Wednesday, October 31, 2012

Canadian Monthly GDP Growth

The Canadian economy contracted 0.1 per cent in August, following 0.2 per cent growth in July. Declining industry output was registered mainly in the goods production sector due to weakness in mining and oil and gas extraction and manufacturing. Declines were also registered in utilities and construction. Output in the services sector was unchanged as increases in wholesale trade, transportation and the public sector were offset by declines in real estate activity, retail trade and finance and insurance.

Our updated third quarter GDP tracking estimate is currently reading just 1 per cent growth, in-line with the Bank of Canada's most recent forecast. Therefore, while the economy underperformed in the third quarter, that weakness was expected and so will not move the Bank off of its rate tightening bias.  We are forecasting that the Canadian economy will grow at a modest pace of about 2.0 per cent this year followed by 2.1 per cent growth in 2013.  This moderate growth and low inflation combined with lingering global economic uncertainty will continue to keep the Bank of Canada on hold until mid-to-late 2013.

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Friday, October 26, 2012

US Real GDP Growth

The US economy expanded at a 2 per cent pace in the third quarter of 2012, led by an increase in consumer spending and a nascent recovery in residential construction investment which jumped over 14 per cent in the third quarter. If sustained, the bounce back in housing could meaningfully spur the US economy over the next year.

However, lingering domestic and global uncertainty are holding back growth and negatively impacting business investment plans and manufacturing output. The biggest obstacle on the horizon for the US economy is dealing with over $700 billion in expiring tax cuts and deep reductions in government spending - the so called "fiscal cliff". Though some kind of deal is likely to be reached before the end of the year, the shape of which will be determined by the fast approaching Presidential election, the impact of the fiscal cliff is still expected to subtract 1-1.5 per cent off of US GDP growth in 2013. The implication for the BC economy is another year of sluggish growth in its largest trading partner, with the upside that resurgent US residential construction will give a welcome boost to the BC forest products sector.

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BC Home Sales Forecast to Grow in 2013

The British Columbia Real Estate Association (BCREA) released its 2012 Fourth Quarter Housing Forecast today.

BC Multiple Listing Service® (MLS®) residential sales are forecast to decline 9.8 per cent to 69,200 units this year, before increasing 8.3 per cent to 74,920 units in 2013. The fifteen-year average is 79,000 unit sales, while a record 106,300 MLS® residential sales were recorded in 2005.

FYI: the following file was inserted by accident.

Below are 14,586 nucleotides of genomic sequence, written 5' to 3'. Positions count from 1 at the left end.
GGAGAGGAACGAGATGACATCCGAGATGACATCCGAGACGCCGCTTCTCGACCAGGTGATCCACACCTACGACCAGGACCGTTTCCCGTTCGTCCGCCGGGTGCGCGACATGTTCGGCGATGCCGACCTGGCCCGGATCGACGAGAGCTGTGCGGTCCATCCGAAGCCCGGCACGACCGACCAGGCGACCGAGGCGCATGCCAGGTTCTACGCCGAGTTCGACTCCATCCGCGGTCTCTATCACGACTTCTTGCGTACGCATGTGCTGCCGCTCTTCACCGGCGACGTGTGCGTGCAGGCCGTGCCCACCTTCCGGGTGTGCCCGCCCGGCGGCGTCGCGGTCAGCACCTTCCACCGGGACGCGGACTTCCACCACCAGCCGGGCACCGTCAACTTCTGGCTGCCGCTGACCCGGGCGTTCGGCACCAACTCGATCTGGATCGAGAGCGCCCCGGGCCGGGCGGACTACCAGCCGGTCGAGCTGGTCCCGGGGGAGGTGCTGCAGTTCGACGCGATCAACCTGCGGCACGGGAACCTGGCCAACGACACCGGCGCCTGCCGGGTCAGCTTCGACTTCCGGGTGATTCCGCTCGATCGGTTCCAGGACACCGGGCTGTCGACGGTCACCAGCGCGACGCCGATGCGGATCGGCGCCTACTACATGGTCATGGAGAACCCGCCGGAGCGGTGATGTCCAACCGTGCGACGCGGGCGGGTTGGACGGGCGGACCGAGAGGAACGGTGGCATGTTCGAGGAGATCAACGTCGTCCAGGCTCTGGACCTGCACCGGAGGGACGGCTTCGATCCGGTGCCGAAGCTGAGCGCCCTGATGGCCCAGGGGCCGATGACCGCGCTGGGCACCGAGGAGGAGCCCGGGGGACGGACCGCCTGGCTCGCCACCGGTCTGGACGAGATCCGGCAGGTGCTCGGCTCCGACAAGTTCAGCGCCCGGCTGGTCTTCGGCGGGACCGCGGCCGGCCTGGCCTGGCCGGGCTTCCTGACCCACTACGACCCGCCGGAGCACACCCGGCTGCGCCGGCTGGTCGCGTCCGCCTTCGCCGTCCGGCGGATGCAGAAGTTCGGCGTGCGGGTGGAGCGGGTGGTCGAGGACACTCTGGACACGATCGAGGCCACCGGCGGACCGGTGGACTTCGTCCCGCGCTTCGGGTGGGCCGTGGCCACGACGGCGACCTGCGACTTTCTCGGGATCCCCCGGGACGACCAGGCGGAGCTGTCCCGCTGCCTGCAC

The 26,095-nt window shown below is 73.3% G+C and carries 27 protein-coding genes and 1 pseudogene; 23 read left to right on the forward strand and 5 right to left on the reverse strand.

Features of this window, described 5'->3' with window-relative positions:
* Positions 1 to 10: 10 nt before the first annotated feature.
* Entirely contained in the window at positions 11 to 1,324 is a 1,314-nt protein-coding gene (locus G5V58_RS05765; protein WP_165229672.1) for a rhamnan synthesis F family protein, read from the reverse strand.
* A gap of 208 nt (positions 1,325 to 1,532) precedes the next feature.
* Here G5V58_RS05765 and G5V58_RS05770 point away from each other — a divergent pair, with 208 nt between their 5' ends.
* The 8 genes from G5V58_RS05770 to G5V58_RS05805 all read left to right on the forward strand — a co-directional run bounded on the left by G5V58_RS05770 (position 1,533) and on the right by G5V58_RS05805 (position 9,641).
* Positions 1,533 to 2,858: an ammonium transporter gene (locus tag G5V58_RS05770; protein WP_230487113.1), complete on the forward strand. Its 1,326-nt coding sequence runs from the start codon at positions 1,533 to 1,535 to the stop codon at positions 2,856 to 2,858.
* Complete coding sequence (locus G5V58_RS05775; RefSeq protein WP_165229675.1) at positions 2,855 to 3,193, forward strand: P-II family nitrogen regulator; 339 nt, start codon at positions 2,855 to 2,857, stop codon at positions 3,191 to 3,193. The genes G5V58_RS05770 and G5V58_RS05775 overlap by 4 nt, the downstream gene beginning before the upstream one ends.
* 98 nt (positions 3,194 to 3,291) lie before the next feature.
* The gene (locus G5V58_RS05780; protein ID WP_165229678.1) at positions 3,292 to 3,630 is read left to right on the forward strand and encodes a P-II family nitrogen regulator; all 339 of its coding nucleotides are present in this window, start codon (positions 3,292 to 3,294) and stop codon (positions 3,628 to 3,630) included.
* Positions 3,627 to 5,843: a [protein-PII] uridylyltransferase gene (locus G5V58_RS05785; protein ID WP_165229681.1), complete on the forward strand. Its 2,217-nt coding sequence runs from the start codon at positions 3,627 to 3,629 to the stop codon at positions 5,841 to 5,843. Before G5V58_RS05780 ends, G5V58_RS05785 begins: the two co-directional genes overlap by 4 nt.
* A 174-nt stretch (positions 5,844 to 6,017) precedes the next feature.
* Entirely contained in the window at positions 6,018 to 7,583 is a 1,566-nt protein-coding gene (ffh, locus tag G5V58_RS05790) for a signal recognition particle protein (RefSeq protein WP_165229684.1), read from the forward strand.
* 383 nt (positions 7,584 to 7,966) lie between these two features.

"Despite stronger consumer demand in the interior, BC home sales will fall short of last year’s total,” said Cameron Muir, BCREA Chief Economist. “A moderating trend in Vancouver has recently been exacerbated by tighter high-ratio mortgage regulation. The resulting decline in purchasing power has squeezed some potential buyers out of the market. However, strong full-time employment growth, persistently low mortgage interest rates and an expanding population base point to more robust consumer demand in 2013."  

"While the average MLS® residential price is forecast to decline 7.6 per cent to $518,600 this year, the change is largely the result of luxury home sales returning to more normal levels after an unusually active 2011,” added Muir. In addition, the Lower Mainland’s share of provincial home sales is expected to decline to 57 per cent this year from 62 per cent in 2011.The average MLS® residential price in BC is forecast to edge up 0.7 per cent to $522,000 in 2013.

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Wednesday, October 24, 2012

Bank of Canada

The Bank of Canada once again opted to hold its target for the overnight rate at 1 per cent this morning. Interest rates have been held constant for over two years, the longest such period since the 1950s.  The Bank somewhat tempered its bias for higher future interest rates, including a softer statement regarding the appropriateness of a gradual withdrawal of monetary stimulus as excess supply in the economy is absorbed. In a bit of a surprise, the Bank actually raised its forecast for the growth in the Canadian economy this year to 2.2 per cent, but kept its 2013 forecast at 2.3 per cent growth. The Bank judges that at that pace of growth, the Canadian economy will return to full capacity by the end of 2013.

It is our view that monetary policy at the Bank of Canada will continue to be constrained by external events in the global economy and household debt growth at home. While the Bank's preference for tighter policy is clear, it is difficult to make a case for higher interest rates when core inflation is below the Bank's 2 per cent target and already slow economic growth is threatened by global uncertainty. Therefore, we are forecasting that the Bank of Canada will hold its target overnight rate at 1 per cent until mid-to-late 2013 when, conditioned on an improved global economic outlook,  it may test the water with a 25 basis point rate increase.